Using Bark Mulch in the Garden?
Updated: Jun 9
Have you ever noticed the leaves on the ground in a forest or in the woods behind your house? I'm sure you have walked through the woods and never gave the groundcover under your feet a second thought. Those leaves and broken limbs are gold though. Trees and bushes use everything they make (leaves, bark, dead limbs) to improve the soil and to bring in micro-organisms which help breakdown the detritus on the ground.
Mycorrhizae (or fungus like mushrooms) colonizes the leaves and bark and tree limbs littering the ground to help breakdown that "waste" into something the other millions of bacteria use as food. Those bacteria then excrete the "good stuff" in the form of minerals which can be used by the trees and plants in the forest as food to keep the cycle going again.
Some benefits of using wood mulch in your garden or flower beds:
Moisture Retention - simply covering the soil with 2-3 inches of wood mulch will slow the moisture evaporation from the soil.
Temperature Moderation - the wood mulch will block the sunlight from reaching the soil which in turn keeps the soil cooler. Plants like their feet to be cool.
Weed Control - Probably the #1 reason because weeds typically can't be eaten :) But seriously, weeds find if very difficult to emerge from beneath a thick covering of wood chips.
There are a number of sources of wood mulch but the best source by far is to ask your local tree service company to drop off a truckload of mulch for free in most cases. Maybe you are having some trees cut down and chipped up. Guess what! You can keep that free mulch even though it cost money to have the trees cut down. No point letting someone have that for free when you can use it for your own plants.
Maybe you don't have room to store a large wood mulch pile from a tree service, swing over to your local big box store and buy it by the bag. Much more expensive but still a good option if you only need a small amount for a couple trees or bushes. Many local community landfills have a free mulch pile that you can use. Although this is going to be labor intensive, it's still free. Just be aware that you could be getting yard debris which was sprayed with chemicals or weed killers. These can still affect your plants so be wary of this option.
You can also use your own grass clippings for mulch if your mower has a bag attachment. Just be aware that grass clippings will decompose much faster than wood chips so you may have to apply more often. But hey, you cut your grass all the time, right?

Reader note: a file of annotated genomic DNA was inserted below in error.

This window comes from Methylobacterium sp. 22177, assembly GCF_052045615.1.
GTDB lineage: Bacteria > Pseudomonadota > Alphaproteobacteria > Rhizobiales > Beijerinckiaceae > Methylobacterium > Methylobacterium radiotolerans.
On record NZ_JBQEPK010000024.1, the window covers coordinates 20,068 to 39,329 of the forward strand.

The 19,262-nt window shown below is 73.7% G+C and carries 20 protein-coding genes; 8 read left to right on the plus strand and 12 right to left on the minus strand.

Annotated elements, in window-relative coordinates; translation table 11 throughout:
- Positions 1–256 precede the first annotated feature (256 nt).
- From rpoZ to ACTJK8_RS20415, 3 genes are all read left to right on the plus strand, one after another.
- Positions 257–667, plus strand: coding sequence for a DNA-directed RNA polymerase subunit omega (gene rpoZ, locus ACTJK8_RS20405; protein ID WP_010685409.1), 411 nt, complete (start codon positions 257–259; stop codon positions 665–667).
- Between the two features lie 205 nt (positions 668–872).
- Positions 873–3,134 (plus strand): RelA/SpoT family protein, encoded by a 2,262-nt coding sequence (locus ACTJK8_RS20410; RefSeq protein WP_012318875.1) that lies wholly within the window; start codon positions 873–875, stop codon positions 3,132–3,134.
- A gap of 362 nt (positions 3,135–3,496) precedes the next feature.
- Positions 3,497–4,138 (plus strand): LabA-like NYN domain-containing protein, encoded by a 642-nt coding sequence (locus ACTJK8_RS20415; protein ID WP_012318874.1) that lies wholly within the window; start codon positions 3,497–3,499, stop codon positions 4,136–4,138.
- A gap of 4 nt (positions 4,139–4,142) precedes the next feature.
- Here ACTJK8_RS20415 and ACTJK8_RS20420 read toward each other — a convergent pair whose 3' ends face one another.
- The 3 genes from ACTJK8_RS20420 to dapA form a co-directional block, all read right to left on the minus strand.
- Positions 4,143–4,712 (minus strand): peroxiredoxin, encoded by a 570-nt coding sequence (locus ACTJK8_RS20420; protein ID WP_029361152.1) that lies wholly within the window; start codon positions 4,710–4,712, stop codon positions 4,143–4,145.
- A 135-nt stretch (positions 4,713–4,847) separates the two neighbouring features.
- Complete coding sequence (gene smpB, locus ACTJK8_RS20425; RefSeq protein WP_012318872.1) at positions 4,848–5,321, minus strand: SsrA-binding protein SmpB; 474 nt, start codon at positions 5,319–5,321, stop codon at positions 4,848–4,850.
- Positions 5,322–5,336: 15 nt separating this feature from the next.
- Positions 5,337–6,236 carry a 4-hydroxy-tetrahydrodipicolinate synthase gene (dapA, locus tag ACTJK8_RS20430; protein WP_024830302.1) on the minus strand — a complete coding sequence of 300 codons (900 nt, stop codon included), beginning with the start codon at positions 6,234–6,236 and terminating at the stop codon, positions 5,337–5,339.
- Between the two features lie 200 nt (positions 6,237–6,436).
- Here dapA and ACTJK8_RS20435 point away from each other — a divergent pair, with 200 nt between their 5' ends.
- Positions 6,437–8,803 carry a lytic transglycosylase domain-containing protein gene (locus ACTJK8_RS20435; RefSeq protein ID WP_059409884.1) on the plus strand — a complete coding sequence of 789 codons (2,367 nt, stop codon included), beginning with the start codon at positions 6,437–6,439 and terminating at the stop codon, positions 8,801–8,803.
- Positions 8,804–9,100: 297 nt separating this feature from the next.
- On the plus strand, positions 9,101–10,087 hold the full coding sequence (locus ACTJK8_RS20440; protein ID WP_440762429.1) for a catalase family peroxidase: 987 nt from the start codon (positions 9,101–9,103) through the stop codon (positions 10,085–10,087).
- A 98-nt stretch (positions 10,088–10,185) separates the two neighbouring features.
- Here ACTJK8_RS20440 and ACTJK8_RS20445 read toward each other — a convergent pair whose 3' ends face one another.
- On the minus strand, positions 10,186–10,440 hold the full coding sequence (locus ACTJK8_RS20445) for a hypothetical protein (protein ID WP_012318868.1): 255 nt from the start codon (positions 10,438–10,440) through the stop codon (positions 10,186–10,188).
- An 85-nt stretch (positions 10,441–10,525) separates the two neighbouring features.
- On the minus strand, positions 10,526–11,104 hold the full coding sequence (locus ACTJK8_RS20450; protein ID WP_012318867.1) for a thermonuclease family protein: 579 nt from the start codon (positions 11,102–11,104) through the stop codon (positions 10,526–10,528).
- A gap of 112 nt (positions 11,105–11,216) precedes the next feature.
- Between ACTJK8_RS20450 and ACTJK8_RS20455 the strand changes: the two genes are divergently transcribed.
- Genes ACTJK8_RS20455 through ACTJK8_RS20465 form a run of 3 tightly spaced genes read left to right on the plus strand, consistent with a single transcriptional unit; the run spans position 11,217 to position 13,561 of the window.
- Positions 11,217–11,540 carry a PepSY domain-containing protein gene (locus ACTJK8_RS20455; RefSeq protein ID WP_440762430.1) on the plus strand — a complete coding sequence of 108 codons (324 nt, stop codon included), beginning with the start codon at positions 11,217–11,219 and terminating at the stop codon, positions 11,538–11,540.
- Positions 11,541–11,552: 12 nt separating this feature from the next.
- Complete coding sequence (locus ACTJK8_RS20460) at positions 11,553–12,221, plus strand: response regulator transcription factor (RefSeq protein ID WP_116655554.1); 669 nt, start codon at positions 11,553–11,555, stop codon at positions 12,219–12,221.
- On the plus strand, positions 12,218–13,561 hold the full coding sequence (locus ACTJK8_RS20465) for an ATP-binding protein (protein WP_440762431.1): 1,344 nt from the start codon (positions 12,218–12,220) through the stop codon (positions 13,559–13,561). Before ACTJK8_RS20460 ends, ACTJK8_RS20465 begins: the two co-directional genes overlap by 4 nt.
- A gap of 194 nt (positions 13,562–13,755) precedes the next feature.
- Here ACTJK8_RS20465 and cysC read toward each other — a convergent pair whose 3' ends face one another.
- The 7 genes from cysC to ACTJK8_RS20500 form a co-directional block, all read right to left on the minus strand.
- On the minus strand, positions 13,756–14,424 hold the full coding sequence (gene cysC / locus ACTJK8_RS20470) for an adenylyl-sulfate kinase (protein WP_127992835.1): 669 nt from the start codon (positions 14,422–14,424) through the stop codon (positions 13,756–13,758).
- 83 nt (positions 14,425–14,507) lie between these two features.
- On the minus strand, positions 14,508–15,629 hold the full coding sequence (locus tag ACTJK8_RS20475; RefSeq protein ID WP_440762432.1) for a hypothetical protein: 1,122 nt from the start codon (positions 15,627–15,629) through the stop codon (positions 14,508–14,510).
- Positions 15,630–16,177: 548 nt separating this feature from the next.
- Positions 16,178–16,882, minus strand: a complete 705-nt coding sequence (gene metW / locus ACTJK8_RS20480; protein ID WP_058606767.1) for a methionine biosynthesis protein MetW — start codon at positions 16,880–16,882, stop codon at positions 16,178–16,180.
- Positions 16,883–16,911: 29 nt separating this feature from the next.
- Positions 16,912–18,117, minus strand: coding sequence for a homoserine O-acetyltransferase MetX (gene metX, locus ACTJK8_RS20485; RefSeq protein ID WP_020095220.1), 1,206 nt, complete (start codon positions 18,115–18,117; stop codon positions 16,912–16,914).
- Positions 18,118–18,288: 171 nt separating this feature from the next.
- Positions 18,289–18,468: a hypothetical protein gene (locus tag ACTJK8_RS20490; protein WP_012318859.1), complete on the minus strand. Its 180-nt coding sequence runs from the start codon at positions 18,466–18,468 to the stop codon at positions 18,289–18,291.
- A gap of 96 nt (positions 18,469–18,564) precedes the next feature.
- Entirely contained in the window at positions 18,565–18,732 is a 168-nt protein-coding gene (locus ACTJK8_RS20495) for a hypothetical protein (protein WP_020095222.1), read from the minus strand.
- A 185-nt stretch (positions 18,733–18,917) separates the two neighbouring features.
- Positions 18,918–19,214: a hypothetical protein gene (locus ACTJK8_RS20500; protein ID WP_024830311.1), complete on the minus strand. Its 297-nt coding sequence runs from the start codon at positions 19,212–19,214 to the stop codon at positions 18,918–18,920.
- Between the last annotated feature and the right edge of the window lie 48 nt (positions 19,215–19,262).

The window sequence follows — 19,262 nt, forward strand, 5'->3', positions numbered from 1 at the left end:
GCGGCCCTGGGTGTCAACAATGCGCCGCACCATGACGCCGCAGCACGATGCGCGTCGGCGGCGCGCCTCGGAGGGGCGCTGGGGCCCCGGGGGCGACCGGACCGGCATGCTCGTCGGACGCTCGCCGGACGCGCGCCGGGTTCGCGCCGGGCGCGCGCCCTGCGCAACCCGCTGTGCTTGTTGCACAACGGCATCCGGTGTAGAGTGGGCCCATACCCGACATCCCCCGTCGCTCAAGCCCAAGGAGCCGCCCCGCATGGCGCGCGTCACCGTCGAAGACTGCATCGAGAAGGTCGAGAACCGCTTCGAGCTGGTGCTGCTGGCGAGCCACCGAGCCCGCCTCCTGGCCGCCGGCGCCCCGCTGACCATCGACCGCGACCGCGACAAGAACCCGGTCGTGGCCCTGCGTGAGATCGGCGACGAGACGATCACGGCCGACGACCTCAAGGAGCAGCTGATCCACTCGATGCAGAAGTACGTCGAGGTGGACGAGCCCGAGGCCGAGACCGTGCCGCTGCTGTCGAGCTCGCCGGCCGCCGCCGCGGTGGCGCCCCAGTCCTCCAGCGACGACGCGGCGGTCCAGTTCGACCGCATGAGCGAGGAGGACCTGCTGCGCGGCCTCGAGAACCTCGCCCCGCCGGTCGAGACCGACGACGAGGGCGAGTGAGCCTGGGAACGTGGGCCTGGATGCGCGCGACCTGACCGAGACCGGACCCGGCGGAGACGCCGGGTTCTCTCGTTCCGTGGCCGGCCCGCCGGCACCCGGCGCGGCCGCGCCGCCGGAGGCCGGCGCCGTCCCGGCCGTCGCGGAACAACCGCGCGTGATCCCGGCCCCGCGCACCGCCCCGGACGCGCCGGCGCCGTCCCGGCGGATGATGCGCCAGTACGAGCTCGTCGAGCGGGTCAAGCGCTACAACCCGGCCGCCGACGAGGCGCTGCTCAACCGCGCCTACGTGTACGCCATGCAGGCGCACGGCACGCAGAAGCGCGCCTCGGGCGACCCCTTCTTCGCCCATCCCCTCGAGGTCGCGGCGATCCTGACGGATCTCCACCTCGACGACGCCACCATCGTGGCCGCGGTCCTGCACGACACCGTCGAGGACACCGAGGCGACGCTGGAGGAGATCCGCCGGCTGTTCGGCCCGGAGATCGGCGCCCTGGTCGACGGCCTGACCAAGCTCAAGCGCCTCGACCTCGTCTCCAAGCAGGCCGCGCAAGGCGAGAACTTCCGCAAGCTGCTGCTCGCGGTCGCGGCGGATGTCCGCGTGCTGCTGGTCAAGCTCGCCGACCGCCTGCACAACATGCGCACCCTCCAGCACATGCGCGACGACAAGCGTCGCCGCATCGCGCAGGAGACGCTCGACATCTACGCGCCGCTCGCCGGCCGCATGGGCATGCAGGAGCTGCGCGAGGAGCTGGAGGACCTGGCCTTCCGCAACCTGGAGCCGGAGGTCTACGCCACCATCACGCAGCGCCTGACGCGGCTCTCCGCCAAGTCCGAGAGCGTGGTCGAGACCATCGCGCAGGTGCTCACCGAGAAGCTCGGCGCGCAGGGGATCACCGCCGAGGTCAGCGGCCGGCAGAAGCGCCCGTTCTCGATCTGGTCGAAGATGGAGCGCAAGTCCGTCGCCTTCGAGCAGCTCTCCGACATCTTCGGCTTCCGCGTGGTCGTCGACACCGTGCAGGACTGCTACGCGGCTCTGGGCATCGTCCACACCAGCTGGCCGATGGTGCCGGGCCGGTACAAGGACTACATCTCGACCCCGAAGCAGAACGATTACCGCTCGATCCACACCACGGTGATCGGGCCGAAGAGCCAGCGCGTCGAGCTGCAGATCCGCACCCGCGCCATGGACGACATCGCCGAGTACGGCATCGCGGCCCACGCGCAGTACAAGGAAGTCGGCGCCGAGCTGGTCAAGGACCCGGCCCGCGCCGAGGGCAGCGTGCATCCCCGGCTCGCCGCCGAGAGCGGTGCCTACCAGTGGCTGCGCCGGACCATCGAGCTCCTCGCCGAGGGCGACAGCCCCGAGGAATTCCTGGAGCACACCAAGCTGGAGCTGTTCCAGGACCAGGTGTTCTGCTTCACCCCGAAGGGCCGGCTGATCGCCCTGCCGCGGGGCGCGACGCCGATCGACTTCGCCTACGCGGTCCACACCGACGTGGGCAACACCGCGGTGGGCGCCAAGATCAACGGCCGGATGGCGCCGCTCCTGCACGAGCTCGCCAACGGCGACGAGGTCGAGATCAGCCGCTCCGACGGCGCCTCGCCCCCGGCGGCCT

There are a few precautions you should take with wood mulch.
Keep wood mulch at least a couple inches away from the trunks of trees or bushes or you could cause the tree to rot and die.
Concerned with termites? You can use a cedar mulch or keep the mulch at least 6 inches away from the foundation of your house or wood structures.
If you can, let the wood mulch age if you are not sure of the source. Most weed or grass killers breakdown in a few days when exposed to the elements such as rain and sun.
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C & L Farms Grows, LLC uses organic practices to raise fish and vegetables using hydroponics, aquaponics, as well as traditional soil based gardening. We only use organic pesticides on our vegetable plants or natural pesticide solutions. This video is NOT sponsored. Some product links are affiliate links which mean if you buy something we'll receive a small commission.
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Soak Coco Coir block in 1 gallon of water in a large plastic bin or wheelbarrow. Break up the coco coir as it hydrates with the water until it is light and fluffy. Add 2 quarts of Vermiculite and 2 quarts of Perlite to the Coco Coir. Be careful that you do not breathe in the perlite dust. Lightly dampen the Perlite and Vermiculite with some water and then mix into the coco coir until fully mixed. Use as a potting mix for fruit trees, berry bushes, flowers, herbs and vegetables. Can also be used for propagation. Add water to the mix if it dries out in between uses. Do not store it in a sealed container though when wet or you will get mold and mildew.
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